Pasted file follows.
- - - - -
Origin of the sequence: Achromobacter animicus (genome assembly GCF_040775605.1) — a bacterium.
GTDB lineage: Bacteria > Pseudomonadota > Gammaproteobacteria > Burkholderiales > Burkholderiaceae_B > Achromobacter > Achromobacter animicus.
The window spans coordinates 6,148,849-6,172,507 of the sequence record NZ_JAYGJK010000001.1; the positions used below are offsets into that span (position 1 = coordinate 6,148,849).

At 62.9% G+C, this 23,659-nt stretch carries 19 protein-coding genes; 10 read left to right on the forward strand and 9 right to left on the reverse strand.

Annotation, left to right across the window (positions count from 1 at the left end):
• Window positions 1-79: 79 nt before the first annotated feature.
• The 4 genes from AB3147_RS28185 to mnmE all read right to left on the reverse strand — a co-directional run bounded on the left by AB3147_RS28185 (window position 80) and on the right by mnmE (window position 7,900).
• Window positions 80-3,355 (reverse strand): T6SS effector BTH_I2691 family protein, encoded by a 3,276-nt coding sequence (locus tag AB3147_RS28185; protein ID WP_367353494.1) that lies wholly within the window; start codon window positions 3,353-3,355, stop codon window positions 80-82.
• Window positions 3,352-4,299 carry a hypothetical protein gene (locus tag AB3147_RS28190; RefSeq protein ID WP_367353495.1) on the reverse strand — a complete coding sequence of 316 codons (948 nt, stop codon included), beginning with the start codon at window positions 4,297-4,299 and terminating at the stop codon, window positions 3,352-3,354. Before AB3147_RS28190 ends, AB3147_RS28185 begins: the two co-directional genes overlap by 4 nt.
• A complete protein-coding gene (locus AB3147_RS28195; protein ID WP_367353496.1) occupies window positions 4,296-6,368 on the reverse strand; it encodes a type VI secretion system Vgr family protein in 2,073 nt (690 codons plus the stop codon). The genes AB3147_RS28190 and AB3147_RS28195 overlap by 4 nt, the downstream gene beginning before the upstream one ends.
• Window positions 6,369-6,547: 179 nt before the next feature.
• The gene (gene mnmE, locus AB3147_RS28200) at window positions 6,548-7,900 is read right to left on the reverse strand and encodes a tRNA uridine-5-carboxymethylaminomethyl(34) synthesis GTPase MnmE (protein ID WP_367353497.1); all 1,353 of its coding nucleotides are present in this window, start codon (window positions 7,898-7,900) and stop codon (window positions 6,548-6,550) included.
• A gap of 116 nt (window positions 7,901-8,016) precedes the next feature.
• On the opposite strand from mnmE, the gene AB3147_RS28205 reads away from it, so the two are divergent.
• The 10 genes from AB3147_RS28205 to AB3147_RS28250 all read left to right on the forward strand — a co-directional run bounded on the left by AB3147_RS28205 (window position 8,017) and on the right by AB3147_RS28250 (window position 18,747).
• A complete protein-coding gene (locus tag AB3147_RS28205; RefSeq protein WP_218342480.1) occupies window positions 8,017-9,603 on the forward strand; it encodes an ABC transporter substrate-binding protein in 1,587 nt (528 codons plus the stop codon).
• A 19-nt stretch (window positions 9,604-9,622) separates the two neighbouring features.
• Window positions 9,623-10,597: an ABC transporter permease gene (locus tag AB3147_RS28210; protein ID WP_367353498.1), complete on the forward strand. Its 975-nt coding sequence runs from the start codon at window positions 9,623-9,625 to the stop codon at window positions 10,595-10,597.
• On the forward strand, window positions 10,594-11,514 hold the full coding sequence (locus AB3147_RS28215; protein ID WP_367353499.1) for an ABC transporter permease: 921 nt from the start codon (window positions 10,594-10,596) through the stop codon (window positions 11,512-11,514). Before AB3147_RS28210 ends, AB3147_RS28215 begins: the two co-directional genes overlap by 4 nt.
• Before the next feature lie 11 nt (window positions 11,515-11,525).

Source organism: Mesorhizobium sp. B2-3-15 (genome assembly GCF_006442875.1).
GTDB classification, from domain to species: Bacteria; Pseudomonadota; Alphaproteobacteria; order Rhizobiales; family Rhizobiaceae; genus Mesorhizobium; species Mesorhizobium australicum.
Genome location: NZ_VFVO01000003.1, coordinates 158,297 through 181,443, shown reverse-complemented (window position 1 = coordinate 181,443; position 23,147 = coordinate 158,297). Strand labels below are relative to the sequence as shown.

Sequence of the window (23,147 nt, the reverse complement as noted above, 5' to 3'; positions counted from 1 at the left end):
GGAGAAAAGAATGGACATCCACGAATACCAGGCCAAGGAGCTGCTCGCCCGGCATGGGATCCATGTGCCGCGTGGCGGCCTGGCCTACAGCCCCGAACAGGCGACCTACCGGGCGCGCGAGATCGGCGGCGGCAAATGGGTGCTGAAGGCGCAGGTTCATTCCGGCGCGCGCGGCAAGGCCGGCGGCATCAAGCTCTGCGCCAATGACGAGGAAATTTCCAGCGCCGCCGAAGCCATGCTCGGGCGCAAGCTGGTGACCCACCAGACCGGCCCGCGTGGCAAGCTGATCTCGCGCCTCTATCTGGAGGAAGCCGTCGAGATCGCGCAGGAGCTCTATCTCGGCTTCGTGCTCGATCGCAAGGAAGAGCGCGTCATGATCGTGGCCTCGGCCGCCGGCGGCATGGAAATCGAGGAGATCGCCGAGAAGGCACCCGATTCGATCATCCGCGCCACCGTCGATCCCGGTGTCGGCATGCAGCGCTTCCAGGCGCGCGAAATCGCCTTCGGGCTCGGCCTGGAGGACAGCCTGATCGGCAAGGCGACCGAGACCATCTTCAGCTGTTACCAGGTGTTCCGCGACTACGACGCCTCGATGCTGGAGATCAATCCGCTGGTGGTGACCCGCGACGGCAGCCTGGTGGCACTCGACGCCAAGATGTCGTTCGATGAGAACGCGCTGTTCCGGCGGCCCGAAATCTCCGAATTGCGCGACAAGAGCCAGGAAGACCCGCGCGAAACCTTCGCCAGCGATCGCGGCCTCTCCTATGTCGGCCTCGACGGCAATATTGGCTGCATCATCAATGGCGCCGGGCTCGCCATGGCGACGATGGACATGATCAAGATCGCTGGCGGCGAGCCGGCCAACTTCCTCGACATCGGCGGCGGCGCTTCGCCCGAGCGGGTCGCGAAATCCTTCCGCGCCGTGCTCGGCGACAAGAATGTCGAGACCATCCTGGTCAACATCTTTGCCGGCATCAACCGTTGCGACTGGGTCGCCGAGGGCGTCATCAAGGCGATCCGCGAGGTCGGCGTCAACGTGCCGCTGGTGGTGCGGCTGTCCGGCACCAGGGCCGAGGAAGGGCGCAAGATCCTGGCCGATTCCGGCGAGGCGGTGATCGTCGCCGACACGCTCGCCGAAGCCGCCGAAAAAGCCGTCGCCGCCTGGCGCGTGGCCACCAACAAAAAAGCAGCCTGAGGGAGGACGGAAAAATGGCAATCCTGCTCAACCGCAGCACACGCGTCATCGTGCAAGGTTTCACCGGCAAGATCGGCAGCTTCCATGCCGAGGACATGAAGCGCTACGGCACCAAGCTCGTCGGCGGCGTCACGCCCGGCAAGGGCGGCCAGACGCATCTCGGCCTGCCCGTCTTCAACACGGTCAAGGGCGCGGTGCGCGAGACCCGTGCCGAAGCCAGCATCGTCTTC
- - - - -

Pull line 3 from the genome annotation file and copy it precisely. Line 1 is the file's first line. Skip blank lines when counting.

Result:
The window spans coordinates 6,148,849-6,172,507 of the sequence record NZ_JAYGJK010000001.1; the positions used below are offsets into that span (position 1 = coordinate 6,148,849).